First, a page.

This handout photo taken on September 7, 2016, and released on September 13 by UNICEF DPRK shows the damage to crops and houses caused by heavy flooding of Tumen River along the road from Musan to Yonsa in Hoeryong, North Hamgyong province, North Korea. (Via AFP)
North Korea says recent flash floods that affected the country’s far north have been the worst since World War II, admitting that significant damage has been inflicted on public and private properties.
“The flood that resulted from the typhoon that hit North Hamgyong province from August 29 to September 2 was the worst disaster since liberation from Japanese colonial rule in 1945,” the official KCNA said, adding that 29,800 homes and 900 public buildings had been destroyed in the natural disaster.
The Korean Central News Agency did not provide any details on the number of those killed and missing, but said 68,900 people had been forced from their homes in the area along Tumen River, which partially marks the border with China and Russia.
The KCNA said all efforts were being put into rebuilding the northeastern border region and that people and the military were helping the government in rescue efforts.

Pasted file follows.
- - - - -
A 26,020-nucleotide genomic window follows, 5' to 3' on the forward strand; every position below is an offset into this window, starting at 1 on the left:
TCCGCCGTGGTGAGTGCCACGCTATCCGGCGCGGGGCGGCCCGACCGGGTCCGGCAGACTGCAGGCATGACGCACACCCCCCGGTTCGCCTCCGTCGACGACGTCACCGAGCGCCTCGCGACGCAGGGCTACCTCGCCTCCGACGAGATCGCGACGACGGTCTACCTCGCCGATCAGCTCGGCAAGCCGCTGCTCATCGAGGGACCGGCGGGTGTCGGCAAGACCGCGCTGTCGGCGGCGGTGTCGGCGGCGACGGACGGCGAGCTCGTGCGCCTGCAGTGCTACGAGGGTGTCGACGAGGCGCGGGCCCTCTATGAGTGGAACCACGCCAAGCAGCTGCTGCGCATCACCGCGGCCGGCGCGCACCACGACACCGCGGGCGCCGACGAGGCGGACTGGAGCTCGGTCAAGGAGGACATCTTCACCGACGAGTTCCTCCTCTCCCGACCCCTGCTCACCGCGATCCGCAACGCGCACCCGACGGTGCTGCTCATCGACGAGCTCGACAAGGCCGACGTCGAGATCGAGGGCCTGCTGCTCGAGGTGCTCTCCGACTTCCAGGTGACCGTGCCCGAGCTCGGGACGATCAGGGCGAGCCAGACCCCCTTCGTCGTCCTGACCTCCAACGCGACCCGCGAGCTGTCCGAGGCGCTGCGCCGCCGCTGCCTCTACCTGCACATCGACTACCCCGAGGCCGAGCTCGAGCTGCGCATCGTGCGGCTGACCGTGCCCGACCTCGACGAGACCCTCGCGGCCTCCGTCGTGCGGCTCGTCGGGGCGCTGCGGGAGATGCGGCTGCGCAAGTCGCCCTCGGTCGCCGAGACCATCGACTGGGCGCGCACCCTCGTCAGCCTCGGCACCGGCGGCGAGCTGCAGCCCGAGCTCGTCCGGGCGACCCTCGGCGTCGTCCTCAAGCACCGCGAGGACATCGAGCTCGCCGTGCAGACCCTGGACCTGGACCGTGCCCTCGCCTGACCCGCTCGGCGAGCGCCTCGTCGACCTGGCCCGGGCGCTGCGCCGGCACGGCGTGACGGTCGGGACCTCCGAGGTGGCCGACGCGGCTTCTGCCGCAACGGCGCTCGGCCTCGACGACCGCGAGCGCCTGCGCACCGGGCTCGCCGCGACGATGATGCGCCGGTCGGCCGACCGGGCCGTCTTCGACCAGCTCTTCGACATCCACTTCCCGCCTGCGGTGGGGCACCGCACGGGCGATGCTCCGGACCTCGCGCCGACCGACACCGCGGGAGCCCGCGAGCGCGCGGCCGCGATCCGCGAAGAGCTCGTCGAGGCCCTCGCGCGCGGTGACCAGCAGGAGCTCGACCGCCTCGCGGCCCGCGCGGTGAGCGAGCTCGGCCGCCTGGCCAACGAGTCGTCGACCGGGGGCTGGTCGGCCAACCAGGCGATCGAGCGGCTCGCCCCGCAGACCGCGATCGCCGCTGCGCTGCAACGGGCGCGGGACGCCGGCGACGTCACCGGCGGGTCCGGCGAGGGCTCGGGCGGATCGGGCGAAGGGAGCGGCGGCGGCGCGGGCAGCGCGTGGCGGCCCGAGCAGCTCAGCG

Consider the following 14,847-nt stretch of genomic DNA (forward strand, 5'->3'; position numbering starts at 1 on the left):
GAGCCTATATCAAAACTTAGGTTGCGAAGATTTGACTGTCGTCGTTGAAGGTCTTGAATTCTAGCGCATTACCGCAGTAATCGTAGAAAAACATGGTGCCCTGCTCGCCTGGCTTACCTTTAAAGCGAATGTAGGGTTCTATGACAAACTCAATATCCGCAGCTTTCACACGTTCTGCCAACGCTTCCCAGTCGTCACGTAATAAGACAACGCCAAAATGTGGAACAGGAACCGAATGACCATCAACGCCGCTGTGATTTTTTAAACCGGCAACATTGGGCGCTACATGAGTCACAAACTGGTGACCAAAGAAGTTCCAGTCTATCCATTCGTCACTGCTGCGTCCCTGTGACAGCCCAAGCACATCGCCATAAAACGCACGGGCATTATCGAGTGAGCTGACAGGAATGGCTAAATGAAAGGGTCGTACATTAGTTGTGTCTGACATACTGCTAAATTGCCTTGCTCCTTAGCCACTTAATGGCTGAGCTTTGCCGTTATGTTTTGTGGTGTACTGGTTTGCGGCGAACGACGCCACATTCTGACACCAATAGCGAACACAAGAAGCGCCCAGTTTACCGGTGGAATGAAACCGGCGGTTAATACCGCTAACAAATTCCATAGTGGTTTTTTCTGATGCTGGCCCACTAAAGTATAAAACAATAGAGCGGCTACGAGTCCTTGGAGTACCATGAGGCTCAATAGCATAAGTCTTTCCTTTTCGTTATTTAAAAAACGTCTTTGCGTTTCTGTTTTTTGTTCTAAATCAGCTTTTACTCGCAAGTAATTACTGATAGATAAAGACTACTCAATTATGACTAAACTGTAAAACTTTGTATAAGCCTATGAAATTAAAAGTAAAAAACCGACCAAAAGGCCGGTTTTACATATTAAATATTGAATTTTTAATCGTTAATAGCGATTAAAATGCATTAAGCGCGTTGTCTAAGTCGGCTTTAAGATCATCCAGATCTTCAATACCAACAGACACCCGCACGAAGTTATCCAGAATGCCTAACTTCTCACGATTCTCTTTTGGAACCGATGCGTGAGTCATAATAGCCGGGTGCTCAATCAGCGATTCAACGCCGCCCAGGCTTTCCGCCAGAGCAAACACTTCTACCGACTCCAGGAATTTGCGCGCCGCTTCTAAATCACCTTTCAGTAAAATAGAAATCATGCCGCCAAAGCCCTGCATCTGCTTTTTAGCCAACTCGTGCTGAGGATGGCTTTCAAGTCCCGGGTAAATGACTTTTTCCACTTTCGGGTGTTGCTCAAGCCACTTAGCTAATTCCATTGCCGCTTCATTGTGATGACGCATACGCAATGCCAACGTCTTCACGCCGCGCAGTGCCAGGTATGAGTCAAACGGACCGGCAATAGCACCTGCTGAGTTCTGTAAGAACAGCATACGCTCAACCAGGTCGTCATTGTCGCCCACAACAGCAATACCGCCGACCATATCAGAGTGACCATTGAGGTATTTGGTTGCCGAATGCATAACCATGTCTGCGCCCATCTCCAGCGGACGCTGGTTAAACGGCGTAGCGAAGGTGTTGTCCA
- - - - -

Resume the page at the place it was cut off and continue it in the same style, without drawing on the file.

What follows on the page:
It is the first time that official sources in Pyongyang provide figures on the flood damage and the displaced, although the data released by the KCNA differed from a report published by the United Nations. The UN said 138 people had died and 400 were missing after torrential rains tore through villages, washing away buildings and leaving thousands in urgent need of food and shelter, adding that 107,000 people, 30,000 more than the figure announced by the government, had been displaced as a result of the floods.
Experts say poverty in North Korea, a nuclear power in East Asia, is to blame for the country’s increasing vulnerability to natural disasters. They say many mountains and hills have long been stripped bare for fuel or turned into terraced rice fields, allowing rainwater to flow downhill unchecked.
Hundreds of thousands of people were killed between 1994 and 1998, when a series of floods and droughts led to a famine in North Korea. The country was then experiencing mounting economic pressure as it had lost the support of the Soviet Union.

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